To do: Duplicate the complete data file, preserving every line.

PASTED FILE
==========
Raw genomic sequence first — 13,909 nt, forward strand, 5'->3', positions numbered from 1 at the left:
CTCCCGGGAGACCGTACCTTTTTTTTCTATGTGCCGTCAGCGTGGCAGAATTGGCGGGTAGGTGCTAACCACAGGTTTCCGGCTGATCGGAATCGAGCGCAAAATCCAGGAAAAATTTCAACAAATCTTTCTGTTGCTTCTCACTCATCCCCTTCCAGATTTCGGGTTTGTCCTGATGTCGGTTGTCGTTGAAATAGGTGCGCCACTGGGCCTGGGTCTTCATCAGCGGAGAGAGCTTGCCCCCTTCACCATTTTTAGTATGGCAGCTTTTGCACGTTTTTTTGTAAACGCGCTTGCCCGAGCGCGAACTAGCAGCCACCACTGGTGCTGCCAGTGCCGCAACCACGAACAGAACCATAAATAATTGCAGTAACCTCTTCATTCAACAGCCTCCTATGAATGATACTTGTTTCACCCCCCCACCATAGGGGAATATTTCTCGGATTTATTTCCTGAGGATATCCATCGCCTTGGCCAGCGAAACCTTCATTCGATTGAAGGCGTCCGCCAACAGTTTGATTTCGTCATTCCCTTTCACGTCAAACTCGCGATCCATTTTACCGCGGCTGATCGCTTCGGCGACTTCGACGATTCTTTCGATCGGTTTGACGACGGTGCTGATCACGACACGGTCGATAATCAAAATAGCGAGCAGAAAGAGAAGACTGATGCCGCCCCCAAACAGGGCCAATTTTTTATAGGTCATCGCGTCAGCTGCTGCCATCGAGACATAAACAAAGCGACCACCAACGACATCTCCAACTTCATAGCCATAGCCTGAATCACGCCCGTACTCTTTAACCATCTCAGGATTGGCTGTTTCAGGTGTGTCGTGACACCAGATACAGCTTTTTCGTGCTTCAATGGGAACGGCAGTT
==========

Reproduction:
Raw genomic sequence first — 13,909 nt, forward strand, 5'->3', positions numbered from 1 at the left:
CTCCCGGGAGACCGTACCTTTTTTTTCTATGTGCCGTCAGCGTGGCAGAATTGGCGGGTAGGTGCTAACCACAGGTTTCCGGCTGATCGGAATCGAGCGCAAAATCCAGGAAAAATTTCAACAAATCTTTCTGTTGCTTCTCACTCATCCCCTTCCAGATTTCGGGTTTGTCCTGATGTCGGTTGTCGTTGAAATAGGTGCGCCACTGGGCCTGGGTCTTCATCAGCGGAGAGAGCTTGCCCCCTTCACCATTTTTAGTATGGCAGCTTTTGCACGTTTTTTTGTAAACGCGCTTGCCCGAGCGCGAACTAGCAGCCACCACTGGTGCTGCCAGTGCCGCAACCACGAACAGAACCATAAATAATTGCAGTAACCTCTTCATTCAACAGCCTCCTATGAATGATACTTGTTTCACCCCCCCACCATAGGGGAATATTTCTCGGATTTATTTCCTGAGGATATCCATCGCCTTGGCCAGCGAAACCTTCATTCGATTGAAGGCGTCCGCCAACAGTTTGATTTCGTCATTCCCTTTCACGTCAAACTCGCGATCCATTTTACCGCGGCTGATCGCTTCGGCGACTTCGACGATTCTTTCGATCGGTTTGACGACGGTGCTGATCACGACACGGTCGATAATCAAAATAGCGAGCAGAAAGAGAAGACTGATGCCGCCCCCAAACAGGGCCAATTTTTTATAGGTCATCGCGTCAGCTGCTGCCATCGAGACATAAACAAAGCGACCACCAACGACATCTCCAACTTCATAGCCATAGCCTGAATCACGCCCGTACTCTTTAACCATCTCAGGATTGGCTGTTTCAGGTGTGTCGTGACACCAGATACAGCTTTTTCGTGCTTCAATGGGAACGGCAGTT